The Militant (logo)  

Vol. 75/No. 39      October 31, 2011

White House sends special forces
to 4 countries in Central Africa
(front page)
President Barack Obama announced October 14 the sending of some 100 “combat-equipped” troops to Central Africa. The move is but the latest by Washington in a concerted effort to strengthen U.S. imperialism’s influence in the continent.

The soldiers “are primarily special operations forces,” reported the American Forces Press Service.

The military action will target the Lord’s Resistance Army, described in the U.S. press as a persistent group of armed bandits operating in Uganda and the surrounding region since the 1990s. U.S. forces will operate in Uganda, South Sudan, the Central African Republic, and the Democratic Republic of the Congo in joint operations with military forces from regimes in those countries, helping to cement relations between them and Washington.

The deployment is necessary, Obama wrote to Congress, because “regional military efforts have thus far been unsuccessful in removing LRA leader Joseph Kony or his top commanders from the battlefield.”

Obama signed legislation last summer pledging to assist its African allies in the campaign, which has wide bipartisan backing.

Since 2008 Washington has provided $33 million in military aid to back the Ugandan government in combating the LRA, according to Pentagon Press Secretary George Little. Training also included a light infantry brigade in the Democratic Republic of the Congo.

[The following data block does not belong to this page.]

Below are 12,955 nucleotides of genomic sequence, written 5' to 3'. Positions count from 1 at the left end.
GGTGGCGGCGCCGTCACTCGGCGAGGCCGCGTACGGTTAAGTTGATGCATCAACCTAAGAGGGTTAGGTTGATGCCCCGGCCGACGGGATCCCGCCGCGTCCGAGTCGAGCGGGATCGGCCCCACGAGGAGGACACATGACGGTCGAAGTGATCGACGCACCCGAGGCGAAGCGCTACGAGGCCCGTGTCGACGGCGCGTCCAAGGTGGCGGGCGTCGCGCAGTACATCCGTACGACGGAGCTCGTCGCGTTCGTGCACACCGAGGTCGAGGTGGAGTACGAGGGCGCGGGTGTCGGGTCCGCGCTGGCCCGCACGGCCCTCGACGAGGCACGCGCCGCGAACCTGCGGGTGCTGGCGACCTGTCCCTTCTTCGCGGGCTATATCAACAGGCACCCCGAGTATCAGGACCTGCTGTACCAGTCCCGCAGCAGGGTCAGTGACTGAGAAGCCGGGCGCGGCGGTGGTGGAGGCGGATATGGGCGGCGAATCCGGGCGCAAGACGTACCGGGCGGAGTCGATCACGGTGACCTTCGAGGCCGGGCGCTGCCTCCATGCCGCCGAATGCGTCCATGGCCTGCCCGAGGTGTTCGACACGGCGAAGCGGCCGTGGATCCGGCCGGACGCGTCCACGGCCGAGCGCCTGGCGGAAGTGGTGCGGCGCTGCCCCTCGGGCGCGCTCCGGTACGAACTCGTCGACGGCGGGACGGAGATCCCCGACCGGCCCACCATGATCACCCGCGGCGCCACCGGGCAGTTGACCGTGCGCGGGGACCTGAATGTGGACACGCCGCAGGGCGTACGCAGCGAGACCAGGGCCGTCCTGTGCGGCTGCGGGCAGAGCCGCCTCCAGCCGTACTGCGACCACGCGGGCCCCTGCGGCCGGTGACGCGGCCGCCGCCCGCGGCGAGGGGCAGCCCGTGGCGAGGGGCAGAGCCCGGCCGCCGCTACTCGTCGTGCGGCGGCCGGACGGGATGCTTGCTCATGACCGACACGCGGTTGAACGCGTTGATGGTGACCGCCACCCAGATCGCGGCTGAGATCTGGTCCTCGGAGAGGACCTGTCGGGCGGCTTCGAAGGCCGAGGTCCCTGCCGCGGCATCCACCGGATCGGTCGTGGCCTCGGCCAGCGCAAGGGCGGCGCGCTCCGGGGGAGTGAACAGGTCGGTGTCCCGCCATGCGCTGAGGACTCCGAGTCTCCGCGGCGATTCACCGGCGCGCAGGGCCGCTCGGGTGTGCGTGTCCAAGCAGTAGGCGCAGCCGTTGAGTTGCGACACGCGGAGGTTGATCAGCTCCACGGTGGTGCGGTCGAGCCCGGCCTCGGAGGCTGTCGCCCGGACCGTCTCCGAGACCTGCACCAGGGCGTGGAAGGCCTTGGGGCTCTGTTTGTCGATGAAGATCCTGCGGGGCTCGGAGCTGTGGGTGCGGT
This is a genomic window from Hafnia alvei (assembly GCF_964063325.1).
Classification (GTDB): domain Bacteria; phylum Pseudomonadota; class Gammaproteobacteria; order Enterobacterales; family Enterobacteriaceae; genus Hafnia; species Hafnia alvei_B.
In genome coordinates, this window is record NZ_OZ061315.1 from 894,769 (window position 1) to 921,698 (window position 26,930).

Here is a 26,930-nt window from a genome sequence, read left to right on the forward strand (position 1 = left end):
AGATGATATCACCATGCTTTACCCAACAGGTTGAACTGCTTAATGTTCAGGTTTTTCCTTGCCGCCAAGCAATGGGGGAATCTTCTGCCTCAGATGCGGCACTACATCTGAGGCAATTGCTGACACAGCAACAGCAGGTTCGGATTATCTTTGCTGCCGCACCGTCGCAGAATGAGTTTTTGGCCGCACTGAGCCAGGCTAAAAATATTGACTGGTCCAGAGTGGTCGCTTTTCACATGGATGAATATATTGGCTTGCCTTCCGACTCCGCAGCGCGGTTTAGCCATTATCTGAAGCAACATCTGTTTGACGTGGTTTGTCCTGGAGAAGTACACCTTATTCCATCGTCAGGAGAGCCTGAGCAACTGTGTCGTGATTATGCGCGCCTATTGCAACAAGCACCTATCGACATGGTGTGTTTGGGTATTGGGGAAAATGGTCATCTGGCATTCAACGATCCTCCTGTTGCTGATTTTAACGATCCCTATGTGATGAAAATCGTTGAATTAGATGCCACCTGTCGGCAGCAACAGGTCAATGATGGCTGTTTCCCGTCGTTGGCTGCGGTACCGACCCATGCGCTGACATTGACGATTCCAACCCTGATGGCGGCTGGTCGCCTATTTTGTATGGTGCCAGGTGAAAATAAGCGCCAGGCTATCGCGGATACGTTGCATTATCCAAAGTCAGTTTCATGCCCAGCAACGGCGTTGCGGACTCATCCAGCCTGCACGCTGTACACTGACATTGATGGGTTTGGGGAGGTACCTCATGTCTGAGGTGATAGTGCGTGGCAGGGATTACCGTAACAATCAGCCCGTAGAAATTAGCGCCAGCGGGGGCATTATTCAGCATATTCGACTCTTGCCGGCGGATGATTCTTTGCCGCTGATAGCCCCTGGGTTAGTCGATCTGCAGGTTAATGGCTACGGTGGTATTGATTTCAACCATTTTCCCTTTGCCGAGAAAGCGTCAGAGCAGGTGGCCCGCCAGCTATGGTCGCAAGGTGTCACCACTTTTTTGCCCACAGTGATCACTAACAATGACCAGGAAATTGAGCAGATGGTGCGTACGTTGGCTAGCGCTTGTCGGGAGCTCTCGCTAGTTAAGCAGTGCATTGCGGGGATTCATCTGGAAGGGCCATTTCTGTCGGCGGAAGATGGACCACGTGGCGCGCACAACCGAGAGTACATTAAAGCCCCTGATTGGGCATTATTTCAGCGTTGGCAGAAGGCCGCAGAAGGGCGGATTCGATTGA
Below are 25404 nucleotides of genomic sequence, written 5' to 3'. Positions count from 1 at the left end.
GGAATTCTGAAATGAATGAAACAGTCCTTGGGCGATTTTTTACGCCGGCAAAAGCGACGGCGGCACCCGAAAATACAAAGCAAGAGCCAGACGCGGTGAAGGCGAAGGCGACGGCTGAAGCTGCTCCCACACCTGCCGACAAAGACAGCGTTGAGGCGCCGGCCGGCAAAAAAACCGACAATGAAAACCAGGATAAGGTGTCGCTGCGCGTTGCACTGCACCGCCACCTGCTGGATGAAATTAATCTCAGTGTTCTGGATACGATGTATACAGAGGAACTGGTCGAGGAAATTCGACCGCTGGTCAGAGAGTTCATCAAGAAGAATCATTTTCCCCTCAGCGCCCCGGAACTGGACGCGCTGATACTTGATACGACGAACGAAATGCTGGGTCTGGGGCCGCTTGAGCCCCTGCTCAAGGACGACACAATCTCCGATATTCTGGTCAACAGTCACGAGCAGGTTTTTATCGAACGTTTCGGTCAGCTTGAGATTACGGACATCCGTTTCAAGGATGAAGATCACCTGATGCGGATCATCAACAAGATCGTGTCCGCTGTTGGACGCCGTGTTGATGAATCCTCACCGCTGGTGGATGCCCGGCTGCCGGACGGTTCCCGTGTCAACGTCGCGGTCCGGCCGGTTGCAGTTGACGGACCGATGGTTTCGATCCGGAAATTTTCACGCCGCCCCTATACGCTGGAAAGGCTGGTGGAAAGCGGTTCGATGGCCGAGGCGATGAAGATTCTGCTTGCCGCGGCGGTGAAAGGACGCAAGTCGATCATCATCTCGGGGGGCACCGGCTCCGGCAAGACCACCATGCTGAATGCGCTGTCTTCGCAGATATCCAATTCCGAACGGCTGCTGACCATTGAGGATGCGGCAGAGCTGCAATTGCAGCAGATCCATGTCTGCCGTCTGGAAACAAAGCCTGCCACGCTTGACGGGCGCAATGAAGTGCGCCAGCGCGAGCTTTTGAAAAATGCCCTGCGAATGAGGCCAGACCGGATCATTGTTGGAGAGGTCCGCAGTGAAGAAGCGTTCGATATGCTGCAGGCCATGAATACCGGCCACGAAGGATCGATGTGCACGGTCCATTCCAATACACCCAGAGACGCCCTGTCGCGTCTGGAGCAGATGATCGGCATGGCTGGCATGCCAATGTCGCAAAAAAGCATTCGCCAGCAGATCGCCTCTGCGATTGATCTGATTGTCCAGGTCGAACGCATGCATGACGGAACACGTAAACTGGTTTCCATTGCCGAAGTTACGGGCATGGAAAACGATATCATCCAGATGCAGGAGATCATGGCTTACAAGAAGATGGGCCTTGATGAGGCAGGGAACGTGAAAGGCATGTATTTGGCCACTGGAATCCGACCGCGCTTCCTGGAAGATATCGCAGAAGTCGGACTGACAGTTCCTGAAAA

The troop deployment to Central Africa comes as Washington has been expanding its foothold in Africa, strengthening the offensive military operations of the U.S. Africa Command during NATO’s bombardment of Libya. U.S. aerial armed drones have conducted assaults in Libya and Somalia. A drone base is also being reopened on the island of Seychelles off the coast of East Africa, with another in operation in Djibouti on the northern part of the continent.

“There are about 200 U.S. trainers in Kenya and Ethiopia, and about 3,500 troops conducting missions in Djibouti,” according to the Wall Street Journal.

The U.S. Africa Command has 13 major joint exercises involving troops from nations throughout the continent planned for 2011, according to the command’s website. Among the locations are Morocco, Gambia, Senegal, Ghana, Malawi, Tanzania, Gulf of Guinea and South Africa.

The continent is quickly becoming the most important source of hydrocarbons and other fuel for the U.S. and represents a key battleground in the competition for resources and markets between Washington and rival powers in Europe and Asia, particularly Beijing.  
Front page (for this issue) | Home | Text-version home